Advice to children aged 13

cake 13One of the pleasures of being a child is seeing your parents adapt and change. From silly games when you are young to full-blown sporting competition as you get older. From cuddles to a respectful decorum.

However, many children notice dramatic changes in their parents around 12-14 years after their own birth. What follows is a short guide to interpreting and managing those changes in your parents.

One of the surest signs that an adult has been a parent for around 13 years are flare ups of erratic, moody and dictatorial behaviour. They tend to occur in one of three circumstances:

  • you are enjoying yourself – this apparently becomes difficult for parents of this vintage to bear
  • you are settled comfortably watching TV or playing a game
  • you have been out of the house with friends.

You may also notice parents becoming awkwardly talkative, particularly at times when you’ve a lot on your mind and don’t want to be discussing your day at school or what you would like to do in the Christmas holidays.

You are likely to experience them being picky and very repetitive about trivial matters such as where in your room clothes are kept, or that you should talk to your siblings. It’s evidence of a wider loss of perspective on their part. Pressing issues such as our world becoming polluted; and which group of friends you should walk to school with, frankly, they just wouldn’t understand, let alone be able to engage with.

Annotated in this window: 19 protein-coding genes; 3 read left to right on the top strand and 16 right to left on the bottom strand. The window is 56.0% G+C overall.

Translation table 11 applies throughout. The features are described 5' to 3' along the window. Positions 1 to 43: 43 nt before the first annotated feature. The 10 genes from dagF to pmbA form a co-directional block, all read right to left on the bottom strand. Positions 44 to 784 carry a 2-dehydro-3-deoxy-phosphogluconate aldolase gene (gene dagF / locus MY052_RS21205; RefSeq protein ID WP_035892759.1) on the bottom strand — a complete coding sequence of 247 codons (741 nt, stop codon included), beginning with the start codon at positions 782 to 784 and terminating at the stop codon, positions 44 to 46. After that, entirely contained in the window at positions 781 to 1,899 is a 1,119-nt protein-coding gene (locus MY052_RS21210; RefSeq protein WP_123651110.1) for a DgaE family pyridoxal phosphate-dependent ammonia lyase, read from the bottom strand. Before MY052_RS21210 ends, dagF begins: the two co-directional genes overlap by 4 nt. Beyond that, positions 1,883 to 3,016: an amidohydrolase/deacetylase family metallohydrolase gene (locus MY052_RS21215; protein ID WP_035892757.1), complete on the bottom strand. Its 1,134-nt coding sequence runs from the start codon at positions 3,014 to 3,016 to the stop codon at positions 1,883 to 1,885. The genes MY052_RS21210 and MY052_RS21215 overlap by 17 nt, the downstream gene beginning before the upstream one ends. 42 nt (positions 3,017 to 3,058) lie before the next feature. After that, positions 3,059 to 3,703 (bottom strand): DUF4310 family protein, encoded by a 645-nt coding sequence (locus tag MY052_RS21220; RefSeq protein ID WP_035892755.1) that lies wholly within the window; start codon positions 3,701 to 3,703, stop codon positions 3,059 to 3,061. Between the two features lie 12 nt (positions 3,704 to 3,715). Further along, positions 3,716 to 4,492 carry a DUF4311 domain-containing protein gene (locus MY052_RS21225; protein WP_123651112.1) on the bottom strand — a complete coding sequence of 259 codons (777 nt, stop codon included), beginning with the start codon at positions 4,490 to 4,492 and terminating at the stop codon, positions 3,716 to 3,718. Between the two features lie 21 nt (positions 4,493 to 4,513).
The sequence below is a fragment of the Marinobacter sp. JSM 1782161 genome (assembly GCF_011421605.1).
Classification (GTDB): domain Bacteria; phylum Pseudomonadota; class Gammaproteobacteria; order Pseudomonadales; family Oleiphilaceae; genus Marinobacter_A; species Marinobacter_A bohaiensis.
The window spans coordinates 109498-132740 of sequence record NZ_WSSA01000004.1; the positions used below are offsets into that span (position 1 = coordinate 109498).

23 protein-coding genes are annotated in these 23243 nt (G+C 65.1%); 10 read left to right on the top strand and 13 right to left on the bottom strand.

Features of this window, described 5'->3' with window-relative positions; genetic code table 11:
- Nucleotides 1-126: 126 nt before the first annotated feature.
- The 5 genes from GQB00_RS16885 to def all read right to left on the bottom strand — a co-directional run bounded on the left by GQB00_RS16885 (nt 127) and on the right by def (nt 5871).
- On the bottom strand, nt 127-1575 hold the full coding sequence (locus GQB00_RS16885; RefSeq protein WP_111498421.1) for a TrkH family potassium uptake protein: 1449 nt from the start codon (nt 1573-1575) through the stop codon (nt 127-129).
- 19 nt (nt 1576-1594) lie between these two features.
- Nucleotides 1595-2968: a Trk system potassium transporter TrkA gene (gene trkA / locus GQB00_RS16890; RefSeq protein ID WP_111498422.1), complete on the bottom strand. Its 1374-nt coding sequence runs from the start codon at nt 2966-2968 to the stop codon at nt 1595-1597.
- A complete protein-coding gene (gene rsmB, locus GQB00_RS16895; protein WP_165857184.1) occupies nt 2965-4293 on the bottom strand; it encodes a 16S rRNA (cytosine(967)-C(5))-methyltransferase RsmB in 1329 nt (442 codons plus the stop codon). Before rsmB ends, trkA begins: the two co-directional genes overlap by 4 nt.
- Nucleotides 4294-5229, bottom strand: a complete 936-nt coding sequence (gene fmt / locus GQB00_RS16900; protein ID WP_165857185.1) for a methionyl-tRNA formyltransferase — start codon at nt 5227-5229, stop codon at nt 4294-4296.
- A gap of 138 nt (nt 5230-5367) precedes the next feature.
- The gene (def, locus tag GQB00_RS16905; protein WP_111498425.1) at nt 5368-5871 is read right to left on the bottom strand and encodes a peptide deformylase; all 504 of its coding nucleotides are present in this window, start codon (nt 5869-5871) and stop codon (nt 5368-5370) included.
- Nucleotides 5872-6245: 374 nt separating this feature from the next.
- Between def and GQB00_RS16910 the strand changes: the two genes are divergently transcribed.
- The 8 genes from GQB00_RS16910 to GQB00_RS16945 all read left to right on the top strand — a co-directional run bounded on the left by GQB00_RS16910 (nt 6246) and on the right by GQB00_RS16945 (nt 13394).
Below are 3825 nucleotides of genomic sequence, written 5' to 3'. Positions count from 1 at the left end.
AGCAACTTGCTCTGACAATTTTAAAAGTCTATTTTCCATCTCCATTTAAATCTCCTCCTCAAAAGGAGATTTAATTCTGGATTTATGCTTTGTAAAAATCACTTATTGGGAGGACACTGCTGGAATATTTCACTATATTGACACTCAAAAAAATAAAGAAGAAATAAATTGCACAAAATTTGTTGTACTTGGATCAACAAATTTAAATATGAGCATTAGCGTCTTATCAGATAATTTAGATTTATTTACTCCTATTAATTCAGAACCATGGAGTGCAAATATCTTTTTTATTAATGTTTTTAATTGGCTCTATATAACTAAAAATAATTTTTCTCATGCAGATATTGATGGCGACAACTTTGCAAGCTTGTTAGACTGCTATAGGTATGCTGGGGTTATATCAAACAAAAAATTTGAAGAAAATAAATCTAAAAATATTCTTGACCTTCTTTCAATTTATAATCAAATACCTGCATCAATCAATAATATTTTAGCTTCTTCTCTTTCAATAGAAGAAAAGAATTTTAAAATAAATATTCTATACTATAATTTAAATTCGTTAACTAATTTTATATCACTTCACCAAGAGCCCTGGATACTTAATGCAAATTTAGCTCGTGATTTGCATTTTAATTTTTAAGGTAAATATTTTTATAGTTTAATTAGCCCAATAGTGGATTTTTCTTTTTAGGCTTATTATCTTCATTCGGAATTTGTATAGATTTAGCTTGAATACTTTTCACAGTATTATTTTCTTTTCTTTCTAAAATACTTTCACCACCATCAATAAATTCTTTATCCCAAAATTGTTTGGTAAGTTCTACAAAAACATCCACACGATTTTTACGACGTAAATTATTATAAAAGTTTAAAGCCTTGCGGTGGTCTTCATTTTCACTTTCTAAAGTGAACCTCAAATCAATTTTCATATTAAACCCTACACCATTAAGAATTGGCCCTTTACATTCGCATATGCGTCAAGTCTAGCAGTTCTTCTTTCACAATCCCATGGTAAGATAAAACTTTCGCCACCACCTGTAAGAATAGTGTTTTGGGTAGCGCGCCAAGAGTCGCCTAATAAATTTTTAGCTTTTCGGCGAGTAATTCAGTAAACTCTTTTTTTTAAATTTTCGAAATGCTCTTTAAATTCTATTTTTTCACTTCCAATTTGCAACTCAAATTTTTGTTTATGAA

There’s also a resentfulness creeping into their behaviour. Accompanying you in the car (but not getting out with you) to the cinema, friend’s house and then shopping centre are somehow inconvenient. Your financial entitlement comes with strings attached. This aspect of parents’ behaviour is often most acutely felt when you put some of their possessions – jewelry, make-up, mobile phone – to good use; certainly much better than anything they would have done with those objects.

It’s not easy, but you should try to understand your parent, who is experiencing major life changes. At its root may be their sudden realisation that they are turning into someone they despised 25-30 years ago (their own parents). They may be trying to ‘spread their wings’ – having had a negligible social life for the last decade or more, squashed by their insistence on following you around since you were young. Many parents have simply lost the social skills to make new friends. Physically, they’re having to cope with changes, too. Hair is thinning or greying, or both. Joints are grinding and muscles becoming inelastic.

All of this is normal and you should take none of it personally. Although, that may be difficult if your parents exhibit the following extreme behaviour.

The very worst of it, which some of you will face, is that around this time some parents begin writing – blogging. And they choose to write about you; well that’s their pretext, but of course they’re just projecting the difficult changes in their life onto you. This is a tricky situation for everyone, particularly as they will be going through a pretence of not wanting you to know what they are doing, when really it’s a cry for help. Opinion is divided over the best response, but there are broadly two options: